Fri. Jun 21st, 2024

I spend a lot of time traveling around Scotland and I never tire of the incredible views, but sometimes it’s how you travel that’s important. For many reasons, train travel is a great way to travel around this rugged and beautiful country. Apart from the environmental benefits of train travel versus other modes of travel like cars and air travel, traveling by train creates a more relaxing journey and a brilliant way to see some of the scenery as you make your way from A to B.

Quiet coastlines, dramatic mountains and castles, and still and calm lochs all glide past your window as you sit back and breathe in these stunning landscapes. I’ve taken most of these train rides myself, though The Royal Scotsman is still on my must-do list! Here are eight scenic train rides with the most stunning views in Scotland.

The Royal Scotsman

1. Royal Scotsman

Various Routes Across Scotland

Between 2 And 7 Days

I’m starting with a train journey that’s as much about the train itself as it is about the scenery and the journey. Royal Scotsman train tours are operated by Belmond, who operate luxury train vacations around the world. This is much more than just a train ride — it’s a luxury hotel on rails. If you want to get a taste of traditional Scotland while riding through some breathtaking Scottish scenery, this is a great way to do it.

The Royal Scotsman’s 10 carriages feature double en-suite rooms, a regal-looking dining car, an observation car, and two spa rooms. All train tours on The Royal Scotsman depart from Edinburgh Waverley station and travel to various locations including Ben Nevis, Loch Lomond, and The Isle of Bute. Enjoy Scottish cuisine and taste a few whiskies while the countryside rolls by. You can choose from two all the way up to seven-day train journeys on this incredible luxury train.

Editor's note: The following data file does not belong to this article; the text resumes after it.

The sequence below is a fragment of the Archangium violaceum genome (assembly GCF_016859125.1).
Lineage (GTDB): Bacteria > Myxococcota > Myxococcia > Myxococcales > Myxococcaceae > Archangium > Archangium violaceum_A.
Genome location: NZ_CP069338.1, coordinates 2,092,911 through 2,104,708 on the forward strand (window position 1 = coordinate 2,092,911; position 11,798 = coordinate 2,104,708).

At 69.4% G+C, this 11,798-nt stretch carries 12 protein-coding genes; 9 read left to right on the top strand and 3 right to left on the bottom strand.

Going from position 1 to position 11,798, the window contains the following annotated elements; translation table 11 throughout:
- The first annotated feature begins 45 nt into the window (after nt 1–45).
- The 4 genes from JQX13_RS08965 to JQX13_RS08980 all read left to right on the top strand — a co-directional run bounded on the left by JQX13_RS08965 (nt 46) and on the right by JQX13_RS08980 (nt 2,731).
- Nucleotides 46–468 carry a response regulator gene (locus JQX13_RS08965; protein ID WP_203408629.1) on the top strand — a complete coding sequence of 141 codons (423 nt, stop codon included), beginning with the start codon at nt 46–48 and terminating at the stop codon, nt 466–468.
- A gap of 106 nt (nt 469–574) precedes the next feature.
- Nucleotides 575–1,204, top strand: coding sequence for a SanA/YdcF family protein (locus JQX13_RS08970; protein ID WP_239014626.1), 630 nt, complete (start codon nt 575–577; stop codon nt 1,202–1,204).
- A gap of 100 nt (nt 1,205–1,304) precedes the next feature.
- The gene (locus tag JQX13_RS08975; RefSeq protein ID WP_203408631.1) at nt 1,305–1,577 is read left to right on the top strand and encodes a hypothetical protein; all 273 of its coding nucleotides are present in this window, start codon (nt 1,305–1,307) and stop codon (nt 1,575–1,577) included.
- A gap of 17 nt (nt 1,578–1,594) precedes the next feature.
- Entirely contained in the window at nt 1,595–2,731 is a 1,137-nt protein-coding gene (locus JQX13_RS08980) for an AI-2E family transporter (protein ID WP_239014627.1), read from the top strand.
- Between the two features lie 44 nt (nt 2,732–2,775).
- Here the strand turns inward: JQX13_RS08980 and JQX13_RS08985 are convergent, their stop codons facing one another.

The West Highland Line over Loch Awe

2. The West Highland Line

Glasgow To Mallaig

5.5 Hours

I’m a lot more familiar with the east side of Scotland than I am with the west, but this train journey through the West Highlands shows that this side of the country has some truly stunning scenery and though very different to the east side, is equally beautiful. Often said to be one of the most visually incredible train journeys in the world, The West Highland Line begins at Glasgow and travels through Loch Lomond and The Trossachs National Park and on to Fort William.

It’s a beautiful ride, showing you parts of the landscape you can’t see in any other way. This unique perspective on the land and its features, like castles and coastlines, makes this a must for train lovers and anyone who loves a great view.

The Far North Line in the Highlands

3. The Far North Line

Inverness To Dunrobin Castle

4 Hours

The Far North Line is Britain’s most rural railway, which won’t surprise anyone who knows the north of Scotland even a little. If you like your landscapes rugged, wild, and remote, this is the train ride for you. Beginning at Inverness, the journey takes you through peatland and Flow Country, which is a wetland blanket bog and an important environmental area. It’s incredible to see, but it’s not somewhere you’d go walking, so seeing it from the train is a real privilege. You can spot castles along the way and stop off for some whisky tasting at one of the distilleries in this area.

Strathcarron Station, a small stop on the Kyle of Lochalsh Line

4. The Kyle Line

Inverness To Kyle Of Lochalsh

2.5 Hours

If you like views of rugged and majestic mountains, this train ride is perfect. The Kyle Line offers views of The Torridon Peaks and other imposing mountains that create a backdrop to the quiet lochs and the sleepy villages that dot the landscape. It’s a largely untouched area, and though you’ll pass beautiful sandy beaches on this coastline, you won’t see many people out on them.